Patients ≥60 years operated with breast-conservation for early unilateral, unifocal, estrogen receptor (ER) positive ≥1%, human epidermal growth factor receptor 2 (HER-2) negative, grade 1–2, non-lobular breast cancer <21 mm (International Union Against Cancer stage pT1 pN0 M0) with a surgical margin of minimum 2 mm, requiring RT to the residual breast were eligible for inclusion in the DBCG PBI trial. Stratification factors were use of endocrine therapy (yes/no) and institution. The patients were randomized to WBI versus PBI with 40 Gy/15fr/3weeks. A written informed consent according to Good Clinical Practice guidelines and local and national rules of participating institutions was obtained. The trial was approved by the Ethics Committees of all participating centres (ClinicalTrials.gov identifier: NCT00892814).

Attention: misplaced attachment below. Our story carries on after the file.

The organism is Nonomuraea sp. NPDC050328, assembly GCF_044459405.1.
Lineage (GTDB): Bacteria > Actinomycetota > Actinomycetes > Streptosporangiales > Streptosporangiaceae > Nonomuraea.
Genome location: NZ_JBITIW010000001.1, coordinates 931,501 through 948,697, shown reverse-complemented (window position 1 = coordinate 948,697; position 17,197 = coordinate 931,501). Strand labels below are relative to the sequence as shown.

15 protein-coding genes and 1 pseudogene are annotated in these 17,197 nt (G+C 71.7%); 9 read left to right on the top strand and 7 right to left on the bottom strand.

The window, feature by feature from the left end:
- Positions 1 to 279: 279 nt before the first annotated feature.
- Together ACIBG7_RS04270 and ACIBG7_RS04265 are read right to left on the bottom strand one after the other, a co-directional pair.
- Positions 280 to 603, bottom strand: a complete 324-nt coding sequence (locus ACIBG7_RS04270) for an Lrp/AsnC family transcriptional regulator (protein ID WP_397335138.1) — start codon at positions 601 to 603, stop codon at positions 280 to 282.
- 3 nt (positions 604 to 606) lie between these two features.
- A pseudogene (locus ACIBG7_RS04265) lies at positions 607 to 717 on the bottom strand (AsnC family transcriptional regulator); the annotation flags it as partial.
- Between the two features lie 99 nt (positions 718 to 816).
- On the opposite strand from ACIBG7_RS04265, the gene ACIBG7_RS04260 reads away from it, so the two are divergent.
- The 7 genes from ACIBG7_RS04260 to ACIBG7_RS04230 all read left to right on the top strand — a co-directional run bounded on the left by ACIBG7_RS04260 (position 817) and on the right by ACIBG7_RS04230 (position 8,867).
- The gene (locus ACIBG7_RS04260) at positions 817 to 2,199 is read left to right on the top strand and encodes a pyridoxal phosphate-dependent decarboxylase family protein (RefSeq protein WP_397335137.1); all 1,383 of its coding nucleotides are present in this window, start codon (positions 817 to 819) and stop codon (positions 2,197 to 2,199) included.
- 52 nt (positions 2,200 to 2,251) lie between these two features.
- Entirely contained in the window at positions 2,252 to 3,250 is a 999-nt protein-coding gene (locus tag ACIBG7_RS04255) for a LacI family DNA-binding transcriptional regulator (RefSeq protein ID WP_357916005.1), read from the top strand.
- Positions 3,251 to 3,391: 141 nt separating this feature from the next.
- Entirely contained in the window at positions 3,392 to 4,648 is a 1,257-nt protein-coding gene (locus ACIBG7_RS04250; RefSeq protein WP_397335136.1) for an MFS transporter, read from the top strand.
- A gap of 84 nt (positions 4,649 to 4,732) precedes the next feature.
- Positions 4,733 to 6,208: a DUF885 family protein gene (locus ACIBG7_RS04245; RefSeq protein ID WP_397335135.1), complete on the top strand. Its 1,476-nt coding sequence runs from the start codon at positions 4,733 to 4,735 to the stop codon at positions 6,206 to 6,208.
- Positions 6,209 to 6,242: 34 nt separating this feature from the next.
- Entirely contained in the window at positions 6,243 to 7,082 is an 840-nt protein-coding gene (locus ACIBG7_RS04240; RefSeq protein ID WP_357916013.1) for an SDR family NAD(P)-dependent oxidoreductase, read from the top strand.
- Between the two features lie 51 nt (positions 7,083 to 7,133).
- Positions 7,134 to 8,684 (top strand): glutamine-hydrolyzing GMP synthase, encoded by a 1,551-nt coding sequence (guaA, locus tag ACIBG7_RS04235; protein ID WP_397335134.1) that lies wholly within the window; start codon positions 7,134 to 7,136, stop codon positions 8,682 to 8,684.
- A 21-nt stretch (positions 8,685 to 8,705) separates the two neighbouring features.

Treatment preparation was according to DBCG RT guidelines and details were reported in Offersen et al. [
      • Offersen B.V.
      • Alsner J.
      • Nielsen H.M.
      • Jacobsen E.H.
      • Nielsen M.H.
      • Stenbygaard L.
      • et al.
      Partial Breast Irradiation Versus Whole Breast Irradiation for Early Breast Cancer Patients in a Randomized Phase III Trial: The DBCG PBI Trial.
      ]. In short, surgical clips localized the tumour bed. For the RT planning, the patient was positioned supine in the institutional standard fixation allowing a daily reproducibility of approximately 5 mm. The institutional guideline for respiratory gating was followed. The clinical target volume for the whole breast (CTVp_breast) was delineated following the guidelines of DBCG and ESTRO [
      • Nielsen M.H.
      • Berg M.
      • Pedersen A.N.